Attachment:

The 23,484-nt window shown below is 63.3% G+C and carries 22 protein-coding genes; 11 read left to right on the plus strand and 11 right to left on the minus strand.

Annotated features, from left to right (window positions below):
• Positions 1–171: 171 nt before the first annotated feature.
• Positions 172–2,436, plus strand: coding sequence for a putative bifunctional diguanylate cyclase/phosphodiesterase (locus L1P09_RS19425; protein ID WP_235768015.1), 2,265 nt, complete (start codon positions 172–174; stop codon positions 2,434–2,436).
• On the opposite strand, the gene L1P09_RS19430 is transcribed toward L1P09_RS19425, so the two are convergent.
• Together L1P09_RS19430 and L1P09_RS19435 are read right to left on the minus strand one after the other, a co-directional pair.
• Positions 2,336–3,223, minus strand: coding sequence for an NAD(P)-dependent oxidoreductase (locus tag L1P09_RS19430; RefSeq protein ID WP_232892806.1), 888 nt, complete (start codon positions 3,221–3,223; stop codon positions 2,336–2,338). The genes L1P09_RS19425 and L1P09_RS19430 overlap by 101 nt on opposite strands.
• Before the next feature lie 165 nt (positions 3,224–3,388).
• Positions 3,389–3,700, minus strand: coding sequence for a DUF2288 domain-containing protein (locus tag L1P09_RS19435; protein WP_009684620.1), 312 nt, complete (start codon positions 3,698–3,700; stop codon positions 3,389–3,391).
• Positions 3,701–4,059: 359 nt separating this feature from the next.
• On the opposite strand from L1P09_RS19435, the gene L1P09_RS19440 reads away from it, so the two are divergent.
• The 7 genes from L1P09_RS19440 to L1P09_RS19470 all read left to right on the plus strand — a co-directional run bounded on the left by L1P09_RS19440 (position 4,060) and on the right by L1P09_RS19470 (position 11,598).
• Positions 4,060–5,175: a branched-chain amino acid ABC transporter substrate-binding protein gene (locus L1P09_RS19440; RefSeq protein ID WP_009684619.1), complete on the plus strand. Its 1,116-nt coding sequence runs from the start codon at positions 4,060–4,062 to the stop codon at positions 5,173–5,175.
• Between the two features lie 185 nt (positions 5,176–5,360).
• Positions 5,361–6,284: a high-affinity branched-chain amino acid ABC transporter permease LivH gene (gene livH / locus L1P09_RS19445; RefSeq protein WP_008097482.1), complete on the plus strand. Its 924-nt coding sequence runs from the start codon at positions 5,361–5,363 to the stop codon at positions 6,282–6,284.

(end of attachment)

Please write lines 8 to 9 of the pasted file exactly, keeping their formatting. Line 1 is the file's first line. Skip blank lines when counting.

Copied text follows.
• Before the next feature lie 165 nt (positions 3,224–3,388).
• Positions 3,389–3,700, minus strand: coding sequence for a DUF2288 domain-containing protein (locus tag L1P09_RS19435; protein WP_009684620.1), 312 nt, complete (start codon positions 3,698–3,700; stop codon positions 3,389–3,391).